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Some thoughts on print newspapers

When people who otherwise know me and Wendy very well come round to our house, they not infrequently express surprise at newspapers lying around the place. But, whatever others might think, both Wendy and I like a print newspaper. For both of us, the serendipity of newsprint is inspiring: we often find our views challenged by a newspaper presenting something that we hadn’t previously considered, or highlighting an alternative angle on something we thought we knew. This is the newspaper playing the role of an anti-Facebook: not presenting us with stuff we are likely to like, but instead presenting us with stuff which is well outside our field of knowledge and experience.

On top of this, there happens to be a large overlap in the Venn diagram of good journalists and journalists employed by print news organisations. So as well as reading print newspapers, I also subscribe to a number of digital versions of newspapers from the UK and the USA, often to follow specific journalists. There are some journalists whose byline on an article means it’s worth reading, even if it’s about something I would never normally be interested in: Will Storr is an example. There are some journalists who are so expert and well-connected in their field that their byline means an article will provide new insight into a topic: Tim Shipman is an example. There are some journalists who understand the value of explaining the significance of a story, don’t cry wolf, and aren’t afraid to explain that the frontpage splash is really not a big deal in the grand scheme of things: Matt Chorley is an example. And, at the other end of the spectrum, one quickly gets to know the bylines to avoid, the journalists who will almost certainly have failed to understand the material they are covered, whose work will almost inevitably contain at least one major error of fact: it seems rude to give an example.

Another advantage of traditional print is that it is slow. Breaking news frequently demands our attention but is rarely worthy of it. The implications of news are rarely understood at the moment it breaks, not least as so little is generally known. Speculation is often worse than unhelpful, separating fact from fiction is rarely possible in the moment, and vacuous commentary often precedes facts. Farhad Manjoo’s article for the New York Times this week discussed relying solely on print newspapers for news and was particularly clear on this. Delayed Gratification is even better than newspapers for this: it presents news on a three-month delay, allowing much fuller analysis and discussion than anyone could hope to achieve in the first three minutes.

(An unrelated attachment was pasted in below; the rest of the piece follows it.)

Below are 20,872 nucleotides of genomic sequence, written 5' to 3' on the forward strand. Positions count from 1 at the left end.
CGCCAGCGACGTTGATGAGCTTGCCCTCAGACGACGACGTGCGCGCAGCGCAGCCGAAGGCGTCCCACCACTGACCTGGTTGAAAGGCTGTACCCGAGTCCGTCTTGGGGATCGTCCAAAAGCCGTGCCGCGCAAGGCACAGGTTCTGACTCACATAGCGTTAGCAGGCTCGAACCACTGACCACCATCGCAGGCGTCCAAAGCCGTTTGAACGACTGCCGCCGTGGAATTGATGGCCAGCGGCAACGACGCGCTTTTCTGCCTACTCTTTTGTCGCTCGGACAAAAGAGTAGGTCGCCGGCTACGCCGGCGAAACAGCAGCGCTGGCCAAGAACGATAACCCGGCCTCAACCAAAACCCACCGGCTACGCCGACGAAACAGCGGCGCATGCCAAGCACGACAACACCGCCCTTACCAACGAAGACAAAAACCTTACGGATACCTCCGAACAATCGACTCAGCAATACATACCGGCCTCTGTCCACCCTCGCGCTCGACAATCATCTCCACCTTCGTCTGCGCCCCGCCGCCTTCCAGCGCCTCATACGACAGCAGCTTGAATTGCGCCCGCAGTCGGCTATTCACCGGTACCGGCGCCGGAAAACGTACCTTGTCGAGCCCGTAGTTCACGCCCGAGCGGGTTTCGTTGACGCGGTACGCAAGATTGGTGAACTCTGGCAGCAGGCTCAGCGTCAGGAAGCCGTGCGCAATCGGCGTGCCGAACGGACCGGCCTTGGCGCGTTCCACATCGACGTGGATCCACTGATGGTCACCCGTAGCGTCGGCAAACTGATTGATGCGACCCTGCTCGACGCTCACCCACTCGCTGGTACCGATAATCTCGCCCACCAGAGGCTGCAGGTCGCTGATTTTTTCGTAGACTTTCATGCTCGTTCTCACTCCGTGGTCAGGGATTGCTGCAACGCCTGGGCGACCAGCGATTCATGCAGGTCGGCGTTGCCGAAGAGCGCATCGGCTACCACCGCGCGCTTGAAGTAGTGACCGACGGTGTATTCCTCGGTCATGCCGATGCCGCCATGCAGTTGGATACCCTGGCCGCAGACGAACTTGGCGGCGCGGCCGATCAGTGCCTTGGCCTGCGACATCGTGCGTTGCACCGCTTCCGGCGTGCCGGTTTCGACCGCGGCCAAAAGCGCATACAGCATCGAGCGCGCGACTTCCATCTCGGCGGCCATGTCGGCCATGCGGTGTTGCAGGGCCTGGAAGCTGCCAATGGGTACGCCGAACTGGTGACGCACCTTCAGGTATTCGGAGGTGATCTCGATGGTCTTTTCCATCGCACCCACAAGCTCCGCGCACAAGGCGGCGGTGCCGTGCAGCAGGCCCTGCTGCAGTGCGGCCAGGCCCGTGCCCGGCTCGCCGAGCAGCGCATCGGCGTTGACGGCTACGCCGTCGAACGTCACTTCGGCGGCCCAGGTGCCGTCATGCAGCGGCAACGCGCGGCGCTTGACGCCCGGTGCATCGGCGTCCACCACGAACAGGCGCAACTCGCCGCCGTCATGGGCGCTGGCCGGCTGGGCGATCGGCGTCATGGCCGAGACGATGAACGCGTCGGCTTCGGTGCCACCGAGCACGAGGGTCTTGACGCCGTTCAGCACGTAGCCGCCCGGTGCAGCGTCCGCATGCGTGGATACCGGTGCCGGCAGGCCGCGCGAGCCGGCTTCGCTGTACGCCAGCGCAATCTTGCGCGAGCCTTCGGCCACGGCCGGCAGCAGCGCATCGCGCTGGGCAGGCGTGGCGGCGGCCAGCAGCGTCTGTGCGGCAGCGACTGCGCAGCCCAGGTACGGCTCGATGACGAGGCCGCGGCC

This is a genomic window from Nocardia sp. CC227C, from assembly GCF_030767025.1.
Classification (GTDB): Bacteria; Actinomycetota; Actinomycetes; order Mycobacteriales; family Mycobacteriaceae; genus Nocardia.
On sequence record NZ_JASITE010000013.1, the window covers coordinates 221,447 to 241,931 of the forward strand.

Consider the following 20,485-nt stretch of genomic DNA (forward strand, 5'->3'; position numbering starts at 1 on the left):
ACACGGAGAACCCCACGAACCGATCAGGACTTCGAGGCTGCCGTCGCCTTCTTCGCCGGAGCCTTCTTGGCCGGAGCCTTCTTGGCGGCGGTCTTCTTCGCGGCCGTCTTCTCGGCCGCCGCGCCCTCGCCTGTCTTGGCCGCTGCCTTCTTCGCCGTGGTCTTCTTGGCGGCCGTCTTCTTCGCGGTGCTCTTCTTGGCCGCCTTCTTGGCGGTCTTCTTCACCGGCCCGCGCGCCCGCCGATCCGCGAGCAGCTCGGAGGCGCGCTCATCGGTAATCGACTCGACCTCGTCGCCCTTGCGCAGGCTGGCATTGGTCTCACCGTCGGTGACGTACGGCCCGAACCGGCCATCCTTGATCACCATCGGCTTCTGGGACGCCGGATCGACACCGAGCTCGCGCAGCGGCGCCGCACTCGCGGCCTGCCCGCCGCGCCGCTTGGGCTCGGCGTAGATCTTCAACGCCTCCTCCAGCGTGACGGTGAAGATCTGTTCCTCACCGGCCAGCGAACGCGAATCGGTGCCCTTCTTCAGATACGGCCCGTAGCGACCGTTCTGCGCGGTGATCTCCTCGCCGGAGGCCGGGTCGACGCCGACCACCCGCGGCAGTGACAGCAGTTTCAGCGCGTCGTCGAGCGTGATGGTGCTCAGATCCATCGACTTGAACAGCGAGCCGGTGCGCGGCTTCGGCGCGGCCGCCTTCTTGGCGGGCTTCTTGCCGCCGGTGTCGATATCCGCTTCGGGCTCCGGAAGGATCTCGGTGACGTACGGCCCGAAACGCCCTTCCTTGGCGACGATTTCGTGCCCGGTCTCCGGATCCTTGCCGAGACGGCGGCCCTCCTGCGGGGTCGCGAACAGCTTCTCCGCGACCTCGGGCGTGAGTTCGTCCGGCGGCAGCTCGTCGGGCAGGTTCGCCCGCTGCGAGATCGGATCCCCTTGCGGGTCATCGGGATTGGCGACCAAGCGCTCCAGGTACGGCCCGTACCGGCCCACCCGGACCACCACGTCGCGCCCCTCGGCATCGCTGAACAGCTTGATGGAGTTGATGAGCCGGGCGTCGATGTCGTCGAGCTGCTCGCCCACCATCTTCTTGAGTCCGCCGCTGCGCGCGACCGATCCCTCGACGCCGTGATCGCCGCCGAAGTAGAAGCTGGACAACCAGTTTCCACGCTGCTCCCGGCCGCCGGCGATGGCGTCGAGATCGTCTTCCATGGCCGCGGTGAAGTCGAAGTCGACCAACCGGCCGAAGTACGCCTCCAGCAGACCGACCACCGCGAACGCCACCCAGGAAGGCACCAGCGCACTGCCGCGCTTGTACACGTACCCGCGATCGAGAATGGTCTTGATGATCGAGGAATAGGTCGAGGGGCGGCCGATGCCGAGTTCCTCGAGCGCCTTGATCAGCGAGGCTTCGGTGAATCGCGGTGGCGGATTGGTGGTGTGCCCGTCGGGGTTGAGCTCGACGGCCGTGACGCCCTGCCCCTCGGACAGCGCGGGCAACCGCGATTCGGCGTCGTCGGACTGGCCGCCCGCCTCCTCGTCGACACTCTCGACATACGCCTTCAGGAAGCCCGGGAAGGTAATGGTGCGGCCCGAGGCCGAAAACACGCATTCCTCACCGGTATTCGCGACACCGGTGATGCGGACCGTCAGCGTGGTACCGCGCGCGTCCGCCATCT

Of course, both me and Wendy also regularly read news online and on our phones. We don’t exclusively read newspapers. But I think, for both of us, they form an important part of our news ‘diet’.

I was set thinking about all of this after seeing a data story by Kirby Swales in April’s Prospect. Swales’s suggestion is that the BBC News website has essentially cannibalised the tabloid newspaper market (perhaps the reason the BBC feels it necessary to write full articles on a reality star’s Instagram post and ‘listicles’ about Twitter storms). To me, the biggest surprise in that data is that less than half the adult population of the UK regularly reads news online.

I don’t really have a point to make in this post. I suppose I’m just musing without conclusion that I like newspapers, their circulation is falling, and with ever-more news available online, the proportion of people engaging with it is really quite small. Maybe society is disengaging from journalism. Or maybe habits are changing in less dramatic ways. I don’t know.


The picture at the top is from Jeff Eaton on Flickr and is used here under Creative Commons licence.

This 2,427th post was filed under: News and Comment, Posts delayed by 12 months, , , , , , , , , , .

Why the Cambridge Analytica story is a warning to Sky

Over the past week or so, Cambridge Analytica and Facebook have barely been out of the news. The central thrust of the story is that people consented to share information with Facebook and apps hosted on Facebook, which has then been used to target advertisements. It is claimed that these targeted advertisements influenced the US Presidential Election and the UK’s EU membership referendum. Despite frequent uses of phrases like “hack” and “data breach” in the news coverage, none of this actually involved anything other than use of information for which people had given consent—but the consent may not have been truly informed consent, because people simply clicked “Agree” without reading. (This old story, in which users of free wifi universally agreed to hand over their eldest child in exchange for internet access, feels relevant here.)

To anyone interested in technology, nothing in this story is particularly surprising, and I think its fair to characterise most of the tech press as struggling to cover it. Even Carole Cadwalladr, the journalist credited with highlighting this story, reportedly sees herself as a feature writer who translated something well-known among the well-informed into a story with mass appeal, rather than uncovering anything new.